"I don't know what we're going to do. We should do an episode about how the town can't wait to see this show and what they're going to do about Hurricane Katrina." (They may complain, but they can't help themselves: on tonight's episode, a beaver dam breaks, causing a flood in a neighboring town. Assigning blame becomes the top priority.)Sounds great. I'll watch. I'm so ready to see everyone skewered re Katrina, especially those who so self-righteously skewered exactly the people they were already politically opposed to.
Doug Herzog, Comedy Central's president, said: "For Matt and Trey, life is still a term paper. They put it under the professor's door at 11:59."It must be that part what gives the show its spirit is the dash to clip diverse ideas together -- riffing on the news and pop culture and tossing it together with things from one's own life.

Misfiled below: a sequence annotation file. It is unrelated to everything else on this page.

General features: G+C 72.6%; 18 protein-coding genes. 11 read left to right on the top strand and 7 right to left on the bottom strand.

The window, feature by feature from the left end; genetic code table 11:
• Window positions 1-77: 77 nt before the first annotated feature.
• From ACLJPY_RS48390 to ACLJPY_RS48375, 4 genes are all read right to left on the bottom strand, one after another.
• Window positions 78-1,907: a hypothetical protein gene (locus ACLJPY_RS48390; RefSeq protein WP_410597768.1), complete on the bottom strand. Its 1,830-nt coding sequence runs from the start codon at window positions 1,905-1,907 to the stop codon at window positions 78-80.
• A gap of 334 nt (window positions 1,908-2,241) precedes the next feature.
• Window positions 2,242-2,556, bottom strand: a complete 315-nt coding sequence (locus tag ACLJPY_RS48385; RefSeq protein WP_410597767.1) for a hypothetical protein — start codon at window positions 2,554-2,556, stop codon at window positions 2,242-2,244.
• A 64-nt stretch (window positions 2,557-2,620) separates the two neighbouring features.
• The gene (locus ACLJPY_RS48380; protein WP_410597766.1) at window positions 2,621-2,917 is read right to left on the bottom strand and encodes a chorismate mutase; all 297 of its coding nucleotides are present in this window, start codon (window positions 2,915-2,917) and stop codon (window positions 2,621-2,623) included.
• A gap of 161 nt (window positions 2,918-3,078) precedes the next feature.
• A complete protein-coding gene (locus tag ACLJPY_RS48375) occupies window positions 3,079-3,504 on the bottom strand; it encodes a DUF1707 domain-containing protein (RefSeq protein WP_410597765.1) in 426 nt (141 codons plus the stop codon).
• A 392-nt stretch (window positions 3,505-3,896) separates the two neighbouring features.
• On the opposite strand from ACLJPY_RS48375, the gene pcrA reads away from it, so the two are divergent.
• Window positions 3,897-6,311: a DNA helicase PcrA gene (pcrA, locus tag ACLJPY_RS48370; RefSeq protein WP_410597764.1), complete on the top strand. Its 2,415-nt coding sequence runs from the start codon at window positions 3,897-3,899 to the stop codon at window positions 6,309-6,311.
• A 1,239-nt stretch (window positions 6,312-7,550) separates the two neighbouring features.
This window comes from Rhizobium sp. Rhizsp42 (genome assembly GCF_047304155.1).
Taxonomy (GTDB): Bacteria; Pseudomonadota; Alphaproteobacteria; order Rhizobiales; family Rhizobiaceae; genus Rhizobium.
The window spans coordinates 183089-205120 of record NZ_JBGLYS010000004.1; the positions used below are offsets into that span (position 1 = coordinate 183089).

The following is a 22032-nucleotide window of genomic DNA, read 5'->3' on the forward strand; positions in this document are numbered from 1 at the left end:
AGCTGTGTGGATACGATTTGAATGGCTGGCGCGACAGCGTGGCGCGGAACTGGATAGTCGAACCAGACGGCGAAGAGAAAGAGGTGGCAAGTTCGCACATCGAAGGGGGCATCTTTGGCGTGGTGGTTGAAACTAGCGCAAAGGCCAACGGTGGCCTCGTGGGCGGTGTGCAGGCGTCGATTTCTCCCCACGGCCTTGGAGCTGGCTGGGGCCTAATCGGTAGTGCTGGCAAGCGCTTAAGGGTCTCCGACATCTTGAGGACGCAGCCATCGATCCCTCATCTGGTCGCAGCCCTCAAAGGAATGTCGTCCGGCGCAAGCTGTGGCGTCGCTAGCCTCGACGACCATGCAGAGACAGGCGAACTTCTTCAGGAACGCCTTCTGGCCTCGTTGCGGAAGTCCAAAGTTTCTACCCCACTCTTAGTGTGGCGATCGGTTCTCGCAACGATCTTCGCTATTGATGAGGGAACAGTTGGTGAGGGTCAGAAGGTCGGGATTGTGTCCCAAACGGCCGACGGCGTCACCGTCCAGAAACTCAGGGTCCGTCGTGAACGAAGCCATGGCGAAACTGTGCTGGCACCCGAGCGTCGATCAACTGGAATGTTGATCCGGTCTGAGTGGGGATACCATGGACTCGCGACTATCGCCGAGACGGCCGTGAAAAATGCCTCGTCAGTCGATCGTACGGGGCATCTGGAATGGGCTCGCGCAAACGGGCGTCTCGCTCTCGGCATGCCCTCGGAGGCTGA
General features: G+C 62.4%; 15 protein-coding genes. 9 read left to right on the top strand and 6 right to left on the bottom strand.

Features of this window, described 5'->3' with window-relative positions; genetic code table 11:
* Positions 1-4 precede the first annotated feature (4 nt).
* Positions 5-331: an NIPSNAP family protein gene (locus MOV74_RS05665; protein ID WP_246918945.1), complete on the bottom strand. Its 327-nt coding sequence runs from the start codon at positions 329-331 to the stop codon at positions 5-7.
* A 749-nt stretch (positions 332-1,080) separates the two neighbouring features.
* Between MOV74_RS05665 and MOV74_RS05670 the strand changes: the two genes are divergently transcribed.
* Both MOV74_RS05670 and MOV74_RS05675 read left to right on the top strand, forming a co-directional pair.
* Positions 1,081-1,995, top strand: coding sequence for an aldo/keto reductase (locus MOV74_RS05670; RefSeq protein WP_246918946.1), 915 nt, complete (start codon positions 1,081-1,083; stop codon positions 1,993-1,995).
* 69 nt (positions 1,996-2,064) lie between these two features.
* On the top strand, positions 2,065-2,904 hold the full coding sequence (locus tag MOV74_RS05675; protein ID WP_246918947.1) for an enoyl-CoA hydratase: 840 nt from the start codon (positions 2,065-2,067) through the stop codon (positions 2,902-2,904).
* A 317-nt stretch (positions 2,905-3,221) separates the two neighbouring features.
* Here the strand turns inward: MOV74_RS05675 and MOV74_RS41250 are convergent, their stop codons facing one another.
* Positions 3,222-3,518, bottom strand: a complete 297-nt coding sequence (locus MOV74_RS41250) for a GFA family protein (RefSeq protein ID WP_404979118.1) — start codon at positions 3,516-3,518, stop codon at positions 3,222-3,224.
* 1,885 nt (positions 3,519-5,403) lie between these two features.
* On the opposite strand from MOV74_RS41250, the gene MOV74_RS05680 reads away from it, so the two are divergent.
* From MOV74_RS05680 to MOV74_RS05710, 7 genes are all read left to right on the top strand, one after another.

This crunch is what allows "South Park" to comment in real time on zeitgeist themes, from news headlines to video-game releases, but it's a harried process. Mr. Stone and Mr. Parker begin the Thursday-to-Wednesday week in the writers' room, where they throw around ideas. When they hit on ones that might work, Mr. Parker writes individual scenes so that the animators can begin creating the actual episode. As days pass, those scenes add up to 21 minutes with, eventually, a beginning, an end and a plot. As for how they arrive at an episode's larger narrative, Mr. Parker described the different approaches: "Do we come at it from, 'Remember this from third grade'? Do we come at it from, 'This happened on the news'?"
You can see why it's just what a blogger would love.